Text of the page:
Christopher Roberts, Universal Music - President At Universal Music Group
A long-time employee of Universal Music, Christopher Roberts has led a career in the classical and jazz recording industry that spans three decades. His primary mission as president of Universal Music Group International, one of the world's oldest recording companies, was to enhance the relevance of classical music by marketing and presenting the label in a modern way that appealed to contemporary music lovers. As a result, he is credited with the modernization and lasting appeal of classical music. Christopher Roberts also holds distinction as one of the longest senior executives in the history of Universal Music.
During his time with Universal Music, Roberts helped revitalize the company’s jazz label, Verve, into a successful contender in the 1990s. He also enhanced the reputation and success of the Deutsche Grammophon label during the 2000s. Roberts contributed to the companies’ success through the production of highly successful soundtracks and cast albums, including Wicked, Mamma Mia, and Braveheart, and he also contributed to the classical crossovers of Elvis Costello and Sting, as well as the development of Andrea Bocelli, the famous Italian tenor. Roberts furthermore helped lead Universal Music into the digital era, connecting company productions with consumers through iClassics and DG Webshop.
Prior to joining Universal Music, Christopher Roberts earned a B.A. in Music History from Lewis and Clark College. He entered the music industry through a position at a record store in Portland, Oregon, before studying musicology at the graduate level at the University of Illinois. After he joined PolyGram Records, he quickly progressed to president of PolyGram Classics & Jazz, which was later acquired by Universal Music.
2006 Spamalot Grammy a Win for Executive Producer Christopher Roberts
Using knowledge and insights gained over his several decades in the music business, Christopher Roberts guided a number of star-filled recordings to success in his former capacity as head of the Classics and Jazz Division at Universal Music Group. The Broadway cast album for Wicked, which he executive-produced for Universal Music, earned a Grammy Award in 2005 for Best Musical Theater Album. The next year, the Grammy in the same category went to another of Christopher Roberts’ hits as executive producer, the Broadway cast album from Monty Python’s Spamalot.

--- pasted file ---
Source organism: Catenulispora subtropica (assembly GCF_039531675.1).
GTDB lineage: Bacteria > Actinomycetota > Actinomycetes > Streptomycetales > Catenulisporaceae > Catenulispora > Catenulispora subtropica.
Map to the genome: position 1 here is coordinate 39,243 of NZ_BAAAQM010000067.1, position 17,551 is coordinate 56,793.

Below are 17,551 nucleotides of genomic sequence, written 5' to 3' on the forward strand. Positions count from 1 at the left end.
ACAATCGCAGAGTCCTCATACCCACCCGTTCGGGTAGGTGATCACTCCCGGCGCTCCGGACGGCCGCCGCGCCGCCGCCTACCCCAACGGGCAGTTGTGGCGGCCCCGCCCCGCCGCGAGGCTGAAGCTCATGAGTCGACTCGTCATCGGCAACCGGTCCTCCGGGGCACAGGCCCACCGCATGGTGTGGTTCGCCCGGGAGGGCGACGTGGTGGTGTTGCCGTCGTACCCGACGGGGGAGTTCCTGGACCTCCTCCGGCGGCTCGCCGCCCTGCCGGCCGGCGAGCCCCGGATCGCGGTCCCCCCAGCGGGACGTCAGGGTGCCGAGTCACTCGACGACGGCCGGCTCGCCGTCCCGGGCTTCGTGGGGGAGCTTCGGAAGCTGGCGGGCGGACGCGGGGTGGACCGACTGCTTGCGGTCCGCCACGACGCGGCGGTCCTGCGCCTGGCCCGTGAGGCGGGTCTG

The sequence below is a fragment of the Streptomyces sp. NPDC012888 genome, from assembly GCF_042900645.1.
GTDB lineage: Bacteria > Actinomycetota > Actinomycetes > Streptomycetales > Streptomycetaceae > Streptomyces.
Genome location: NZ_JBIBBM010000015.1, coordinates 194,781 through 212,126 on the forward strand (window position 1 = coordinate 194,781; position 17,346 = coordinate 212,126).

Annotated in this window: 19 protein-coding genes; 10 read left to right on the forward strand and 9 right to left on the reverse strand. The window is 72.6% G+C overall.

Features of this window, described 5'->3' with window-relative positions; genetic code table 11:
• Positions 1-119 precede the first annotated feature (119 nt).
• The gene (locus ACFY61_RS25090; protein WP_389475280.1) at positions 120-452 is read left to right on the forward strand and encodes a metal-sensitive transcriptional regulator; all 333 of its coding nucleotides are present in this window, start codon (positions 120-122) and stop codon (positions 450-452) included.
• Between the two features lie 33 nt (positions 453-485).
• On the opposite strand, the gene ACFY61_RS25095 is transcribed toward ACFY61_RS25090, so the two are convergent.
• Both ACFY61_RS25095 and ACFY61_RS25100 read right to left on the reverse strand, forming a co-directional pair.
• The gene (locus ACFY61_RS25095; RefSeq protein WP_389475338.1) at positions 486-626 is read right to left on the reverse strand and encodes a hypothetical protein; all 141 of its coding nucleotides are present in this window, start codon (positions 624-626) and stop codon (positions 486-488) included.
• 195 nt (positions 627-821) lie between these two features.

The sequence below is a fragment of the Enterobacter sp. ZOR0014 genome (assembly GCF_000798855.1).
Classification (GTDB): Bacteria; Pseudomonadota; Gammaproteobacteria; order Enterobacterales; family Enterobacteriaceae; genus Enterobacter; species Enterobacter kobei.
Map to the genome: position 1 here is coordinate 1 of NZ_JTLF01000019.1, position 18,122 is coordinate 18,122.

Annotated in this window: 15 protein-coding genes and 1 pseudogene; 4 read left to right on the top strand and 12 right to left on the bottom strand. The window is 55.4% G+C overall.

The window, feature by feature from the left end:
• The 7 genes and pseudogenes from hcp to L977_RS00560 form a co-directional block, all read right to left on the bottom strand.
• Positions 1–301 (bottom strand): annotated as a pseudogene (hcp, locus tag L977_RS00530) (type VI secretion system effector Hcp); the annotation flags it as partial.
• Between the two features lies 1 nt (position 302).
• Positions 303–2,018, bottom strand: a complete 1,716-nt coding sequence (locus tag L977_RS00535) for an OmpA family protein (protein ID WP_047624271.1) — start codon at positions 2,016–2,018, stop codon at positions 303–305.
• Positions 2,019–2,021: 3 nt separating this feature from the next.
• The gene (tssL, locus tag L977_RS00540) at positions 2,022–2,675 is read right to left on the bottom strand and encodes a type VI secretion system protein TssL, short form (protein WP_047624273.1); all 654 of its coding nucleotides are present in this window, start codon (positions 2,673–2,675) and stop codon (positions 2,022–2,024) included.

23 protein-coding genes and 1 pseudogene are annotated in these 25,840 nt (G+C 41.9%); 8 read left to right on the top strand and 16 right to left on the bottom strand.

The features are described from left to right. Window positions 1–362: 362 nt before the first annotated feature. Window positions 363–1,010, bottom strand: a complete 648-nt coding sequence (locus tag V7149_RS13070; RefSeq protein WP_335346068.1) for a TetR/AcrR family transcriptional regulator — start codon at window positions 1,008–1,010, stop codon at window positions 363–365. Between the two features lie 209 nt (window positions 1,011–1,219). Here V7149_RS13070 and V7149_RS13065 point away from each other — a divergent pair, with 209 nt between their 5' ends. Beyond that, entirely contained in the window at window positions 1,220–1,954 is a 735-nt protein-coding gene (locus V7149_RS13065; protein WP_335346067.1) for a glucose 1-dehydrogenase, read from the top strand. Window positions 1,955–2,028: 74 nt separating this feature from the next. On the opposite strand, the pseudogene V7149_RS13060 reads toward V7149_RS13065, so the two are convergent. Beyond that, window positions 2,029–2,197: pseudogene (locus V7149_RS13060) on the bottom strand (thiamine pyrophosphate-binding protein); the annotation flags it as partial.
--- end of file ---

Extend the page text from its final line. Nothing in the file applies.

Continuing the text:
Original Monty Python comedy troupe member Eric Idle and composer John Du Prez created lyrics and tunes for this musical take on the Pythons’ now-cult classic 1975 movie Monty Python and the Holy Grail. The musical featured a swath of new songs, but also incorporated some of the fans’ cherished favorites from the film, such as “Knights of the Round Table” and “Brave Sir Robin.” The surviving members of the Monty Python troupe, known in the 1960s and 1970s for its typically British, but highly original, blend of broad slapstick with cerebral topical references and outlandish puns, gave their blessing to Idle’s Broadway venture.
Christopher Roberts on Classical Music for a Modern Age
On March 19th, classical music celebrities, Yo Yo Ma and Renee Fleming, performed in the food court of Chicago's Thompson Center, a downtown building that houses many Illinois state offices. A joint effort of the Chicago Symphony Orchestra and the Lyric Opera, only a select group of individuals, including Governor Pat Quinn, knew about this surprise performance. During the short recital, the pair played America the Beautiful, as well as a piece by Sergei Rachmaninoff.
The performance quickly attracted a crowd curious to see the talented cellist and soprano. While some of the onlookers recognized the performers easily, others listened to these masters for the first time. The event was part of CSO and Lyric programs designed to foster greater appreciation for the Arts by encouraging music in community settings.
About the author: 30-year veteran of the music recording industry, Christopher Roberts has worked with numerous artists, including Renee Fleming, Sting, and Andrea Bocelli. As the President of Universal Music Group International, Classics & Jazz, Christopher Roberts has revolutionized the company's approach to branding classical music.